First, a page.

​​4th Circ. Revives COVID Benefits Class Action Against BofA

    The Fourth Circuit on Friday resurrected a proposed class action brought by a recipient of government COVID-19 assistance that alleges Bank of America didn't protect his unemployment benefits, reasoning the bank account was subject to a federal law that guards government benefits.

  • February 16, 2024

    Catching Up With Delaware's Chancery Court

    News broke last week that Delaware's Court of Chancery will say goodbye to its current longest-serving jurist, a development that quickly overshadowed a busy week of new merger and board disputes, fee rulings, settlements, and books-and-records demands.

  • February 16, 2024

    Insurer Seeks To Cancel $15M Policy Over 'Human Life Wager'

    A life insurance company has urged a New Jersey federal court to void a $15 million policy it calls an illegal "human life wager" on a man whose death benefits a bank, rather than his own family.

  • February 16, 2024

    Ex-DOJ Antitrust Director Named CFTC Whistleblower Head

    The Commodity Futures Trading Commission announced that the former acting litigation director of the U.S. Department of Justice's Antitrust Division was appointed director of its whistleblower office.

Expert Analysis

  • The Double-Edged Sword Of Biometrics In Financial Services

    Author Photo

    Financial institutions are increasingly turning to biometrics for identity verification and fraud prevention, and while there are many benefits to such features, banks must remain vigilant against growing AI technologies that could make users' information vulnerable to biometrics hackers, say Elizabeth Roper at Baker McKenzie and Chris Allgrove at Ingenium Biometric Laboratories.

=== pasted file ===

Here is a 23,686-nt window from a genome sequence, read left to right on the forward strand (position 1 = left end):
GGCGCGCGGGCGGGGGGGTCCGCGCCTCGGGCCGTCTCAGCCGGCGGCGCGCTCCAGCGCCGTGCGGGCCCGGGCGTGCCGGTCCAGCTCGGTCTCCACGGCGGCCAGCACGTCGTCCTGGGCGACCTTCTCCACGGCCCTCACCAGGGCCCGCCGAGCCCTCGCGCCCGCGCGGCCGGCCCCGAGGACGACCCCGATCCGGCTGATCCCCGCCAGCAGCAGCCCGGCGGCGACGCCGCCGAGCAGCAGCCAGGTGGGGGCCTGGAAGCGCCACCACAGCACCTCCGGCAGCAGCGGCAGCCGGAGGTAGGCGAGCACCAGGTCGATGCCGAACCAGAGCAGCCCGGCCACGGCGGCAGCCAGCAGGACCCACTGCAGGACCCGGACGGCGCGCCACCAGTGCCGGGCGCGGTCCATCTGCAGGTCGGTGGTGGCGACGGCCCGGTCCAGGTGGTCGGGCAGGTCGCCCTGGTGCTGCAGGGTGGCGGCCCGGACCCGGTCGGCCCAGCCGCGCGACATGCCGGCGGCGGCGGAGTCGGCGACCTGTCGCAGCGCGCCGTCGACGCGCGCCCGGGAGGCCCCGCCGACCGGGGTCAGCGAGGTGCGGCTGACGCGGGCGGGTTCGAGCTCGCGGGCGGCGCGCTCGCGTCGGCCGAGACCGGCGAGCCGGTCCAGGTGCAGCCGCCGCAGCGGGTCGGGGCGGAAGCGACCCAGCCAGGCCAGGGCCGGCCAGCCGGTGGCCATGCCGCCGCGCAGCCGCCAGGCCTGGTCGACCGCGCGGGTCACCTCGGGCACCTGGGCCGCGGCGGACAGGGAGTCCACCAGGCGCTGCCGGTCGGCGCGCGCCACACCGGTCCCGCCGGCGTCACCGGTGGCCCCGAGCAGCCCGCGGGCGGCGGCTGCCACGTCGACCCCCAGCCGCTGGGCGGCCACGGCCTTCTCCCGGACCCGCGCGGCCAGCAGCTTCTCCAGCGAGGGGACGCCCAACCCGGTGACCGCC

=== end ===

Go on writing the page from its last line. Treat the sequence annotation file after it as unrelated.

• How 2 CFPB Advisory Opinions Affect Reporting Agencies

    Author Photo

    The Consumer Financial Protection Bureau issued two advisory opinions last month that demonstrate a continued commitment to address inaccuracies in background check reports and consumer file disclosures through broad interpretation of the Fair Credit Reporting Act, expanding on a coordinated federal agency effort, say attorneys at Cooley.

  • The Legal Industry Needs A Cybersecurity Paradigm Shift

    Author Photo

    As law firms face ever-increasing risks of cyberattacks and ransomware incidents, the legal industry must implement robust cybersecurity measures and privacy-centric practices to preserve attorney-client privilege, safeguard client trust and uphold the profession’s integrity, says Ryan Paterson at Unplugged.

  • 5 Reasons Associates Shouldn't Take A Job Just For Money

    Author Photo

    As a number of BigLaw firms increase salary scales for early-career attorneys, law students and lateral associates considering new job offers should weigh several key factors that may matter more than financial compensation, say Albert Tawil at Lateral Hub and Ruvin Levavi at Power Forward.

  • Following Banking Regulators' Breadcrumbs To 2024 Priorities

    Author Photo

    Through blog posts, speeches, and formal guidance and regulations, prudential and other federal and state financial regulators laid out a road map last year pointing to compliance priorities that should be reflected in financial institutions' planning this year, say Laurel Loomis Rimon and Gina Shabana at Jenner & Block.

  • New SDNY Whistleblower Program May Be A Game-Changer

    Author Photo

    A new pilot program in the U.S. Attorney’s Office for the Southern District of New York promises to immunize from prosecution certain individuals who blow the whistle on financial crimes and corruption, and if similar self-disclosure programs are any indication, this significant new policy may measurably increase white collar investigations, say attorneys at Paul Hastings.

  • Series

    Playing Competitive Tennis Makes Me A Better Lawyer

    Author Photo